Separate data shows that nearly a third of English councils saw a drop in coronavirus infections over the past week as a second breaker shutdown was requested and restrictions tightened across the country. In contrast, only two saw a decline the week before.

At the press conference, Sir Patrick said that while the Covid-19 outbreak in the UK is increasing rapidly, it is not as bad as it was during the first wave in the spring.

"What you can see is that the R has not returned to where it was and where it would be in an unbroken epidemic of this disease that would be about three," he explained.

“So it's gone up, the epidemic is growing, probably between four and seven percent a day, but the R hasn't gone up properly, and it's not because everyone has already taken action. & # 39;

SAGE's report showed the UK rate shifted slightly upwards, with the lower bound of the estimate going from 1.2 to 1.3, but the upper bound not changing in a week.

The R-rate in England was estimated at 1.3 to 1.6 on October 2, but the range has fallen to 1.2 to 1.4 since then.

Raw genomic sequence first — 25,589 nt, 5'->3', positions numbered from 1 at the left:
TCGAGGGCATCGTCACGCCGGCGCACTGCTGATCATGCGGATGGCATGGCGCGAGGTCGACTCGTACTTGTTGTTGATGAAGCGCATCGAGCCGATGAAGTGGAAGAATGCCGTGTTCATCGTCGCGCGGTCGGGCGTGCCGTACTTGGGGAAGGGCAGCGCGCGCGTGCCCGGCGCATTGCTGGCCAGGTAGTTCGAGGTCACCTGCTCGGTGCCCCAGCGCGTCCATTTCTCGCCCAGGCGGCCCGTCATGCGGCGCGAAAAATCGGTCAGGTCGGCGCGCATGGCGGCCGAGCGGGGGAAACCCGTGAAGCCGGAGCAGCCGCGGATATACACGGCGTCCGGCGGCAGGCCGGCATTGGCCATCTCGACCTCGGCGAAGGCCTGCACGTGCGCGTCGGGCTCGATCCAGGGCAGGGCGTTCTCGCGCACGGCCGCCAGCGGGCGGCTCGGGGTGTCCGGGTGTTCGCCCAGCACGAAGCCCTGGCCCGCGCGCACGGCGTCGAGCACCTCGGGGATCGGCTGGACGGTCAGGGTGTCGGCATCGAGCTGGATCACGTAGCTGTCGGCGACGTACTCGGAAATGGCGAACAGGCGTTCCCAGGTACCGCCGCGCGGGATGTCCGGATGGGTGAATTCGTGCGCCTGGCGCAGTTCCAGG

Over the past week, the projected rate fell in London and the North East and Yorkshire, increased in the East, South East and North West, and remained unchanged in the South West and Midlands.

But SAGE warned that R-rates don't need to be increased for the outbreak to worsen, and any number above one means the virus is spreading quickly.

"SAGE is almost certain that the epidemic continues to grow exponentially across the country and is confident that transmission will not slow down," the group warned.

& # 39; There is no clear evidence that the course of the epidemic has changed over the past month.

“While the R-value stays above 1.0, infections will continue to grow exponentially. This is currently the case in every region of England and all are showing positive growth rates due to the increase in the number of new infections across the country. & # 39;

The scientific director pointed out that in the UK there are various estimates of the number of new infections occurring every day, ranging from around 23,000 as suggested by the ONS to as high as 74,000.

The projection of 74,000 cases per day was done by researchers from SPI-M, a subgroup of SAGE. Sir Patrick said it was probably the "high end" of the estimates.